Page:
Every Tuesday, I review the newest Blu-ray releases and let you know whether they’re worth buying, renting or skipping, along with a breakdown of the included extras. If you see something you like, click on the cover art to purchase the Blu-ray from Amazon, and be sure to share each week’s column on social media with your friends.
“King Arthur: Legend of the Sword”
Director Guy Ritchie has had a fair amount of success breathing new life into old properties, but there’s something that feels a little off about his take on the King Arthur legend. Ritchie’s unique style is constantly pushing back against the more traditional elements of a big tentpole movie, and it’s such a noticeable divide that it prevents the film from having a clear identity. Though there’s plenty to enjoy as a Guy Ritchie fan (including some cool visuals, snappy dialogue and another great score by Daniel Pemberton), the movie suffers from the same issue that plagued Ridley Scott’s “Robin Hood” – namely, no one wants to sit through a messy origin story to get to the good stuff. And therein lies the problem, because while “Legend of the Sword” makes for a decent fantasy flick, it’s a lackluster addition to Arthurian lore.
Extras include a series of featurettes on the cast, production design, stunt choreography, swordplay training, location shooting in Scotland and more. FINAL VERDICT: RENT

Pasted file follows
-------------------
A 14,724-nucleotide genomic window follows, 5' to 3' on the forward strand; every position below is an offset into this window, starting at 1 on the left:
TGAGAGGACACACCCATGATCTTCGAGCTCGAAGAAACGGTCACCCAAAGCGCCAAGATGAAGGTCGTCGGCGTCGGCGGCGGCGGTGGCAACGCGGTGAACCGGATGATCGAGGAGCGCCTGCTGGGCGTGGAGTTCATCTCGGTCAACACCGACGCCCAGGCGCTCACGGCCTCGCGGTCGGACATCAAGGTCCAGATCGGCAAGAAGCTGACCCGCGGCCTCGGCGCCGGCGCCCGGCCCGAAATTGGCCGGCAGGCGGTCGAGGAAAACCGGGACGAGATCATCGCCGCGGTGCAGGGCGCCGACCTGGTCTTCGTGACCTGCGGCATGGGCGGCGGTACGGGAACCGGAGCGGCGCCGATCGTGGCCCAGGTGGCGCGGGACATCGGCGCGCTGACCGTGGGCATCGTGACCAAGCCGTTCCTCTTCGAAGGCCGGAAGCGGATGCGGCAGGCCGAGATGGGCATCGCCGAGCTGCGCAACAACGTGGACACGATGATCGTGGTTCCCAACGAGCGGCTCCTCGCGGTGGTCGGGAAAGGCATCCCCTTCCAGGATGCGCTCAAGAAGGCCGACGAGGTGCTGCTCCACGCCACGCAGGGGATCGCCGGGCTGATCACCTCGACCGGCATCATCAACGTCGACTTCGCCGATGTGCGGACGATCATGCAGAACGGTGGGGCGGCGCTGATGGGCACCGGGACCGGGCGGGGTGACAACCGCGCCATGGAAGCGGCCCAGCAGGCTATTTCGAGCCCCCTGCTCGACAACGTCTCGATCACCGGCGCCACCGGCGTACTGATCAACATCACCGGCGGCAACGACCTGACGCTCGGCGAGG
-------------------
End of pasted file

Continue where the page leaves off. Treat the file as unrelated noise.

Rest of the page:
“The Hunter’s Prayer”
Everybody likes to joke about James Cameron and his eternally delayed “Avatar” sequels, but one person who probably isn’t laughing is Sam Worthington, who went from starring in the most successful movie in history to making generic, direct-to-video action thrillers like “The Hunter’s Prayer.” Everything about this film screams mediocrity, from the uninspired script to the subpar performances, and it’s pretty indicative of how far Worthington’s star has fallen over the past five years or so. Though he’s never been a particularly great actor, Worthington at least fares better than his co-stars as a PTSD-stricken soldier turned assassin who must protect the young woman he’s been ordered to kill after he refuses to pull the trigger. Apart from Worthington and some decent action, however, “The Hunter’s Prayer” is every bit as forgettable as it sounds.
Extras include a trio of featurettes on making the film and more. FINAL VERDICT: SKIP
“Kung Fu Yoga”
Jackie Chan and director Stanley Tong (“Rumble in the Bronx,” “Supercop”) have had some success working together in the past, but their latest collaboration is a poorly made action-comedy that fails in just about every department. From the C-grade production values to the incoherent story littered with plot holes, “Kung Fu Yoga” is so awful that it’s hard to believe someone like Chan would attach his name to it. You’d think that Chan’s involvement would at least yield some entertaining fight sequences, but even those are disappointing, while the rest of the action is so over the top that it makes the “Fast and Furious” movies seem realistic in comparison. And just when it looks like “Kung Fu Yoga” can’t possibly get any worse, the film caps things off with a Bollywood number that’s embarrassing in more ways than one.
Extras include five behind-the-scenes featurettes and a blooper reel. FINAL VERDICT: SKIP